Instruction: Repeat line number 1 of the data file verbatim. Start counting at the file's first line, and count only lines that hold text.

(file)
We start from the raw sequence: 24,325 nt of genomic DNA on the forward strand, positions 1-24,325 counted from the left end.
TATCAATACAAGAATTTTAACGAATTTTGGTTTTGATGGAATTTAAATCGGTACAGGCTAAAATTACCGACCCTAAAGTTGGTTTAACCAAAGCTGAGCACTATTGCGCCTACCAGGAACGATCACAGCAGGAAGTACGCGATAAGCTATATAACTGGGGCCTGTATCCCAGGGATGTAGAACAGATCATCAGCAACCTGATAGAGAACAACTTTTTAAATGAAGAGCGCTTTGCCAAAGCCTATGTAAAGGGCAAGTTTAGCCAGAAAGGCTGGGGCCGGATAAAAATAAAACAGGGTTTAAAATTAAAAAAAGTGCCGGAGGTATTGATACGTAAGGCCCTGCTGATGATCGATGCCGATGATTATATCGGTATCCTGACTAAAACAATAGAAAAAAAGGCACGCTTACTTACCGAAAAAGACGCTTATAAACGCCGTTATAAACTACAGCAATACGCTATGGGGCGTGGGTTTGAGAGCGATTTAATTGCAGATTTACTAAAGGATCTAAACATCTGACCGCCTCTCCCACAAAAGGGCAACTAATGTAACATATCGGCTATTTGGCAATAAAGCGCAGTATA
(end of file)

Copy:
We start from the raw sequence: 24,325 nt of genomic DNA on the forward strand, positions 1-24,325 counted from the left end.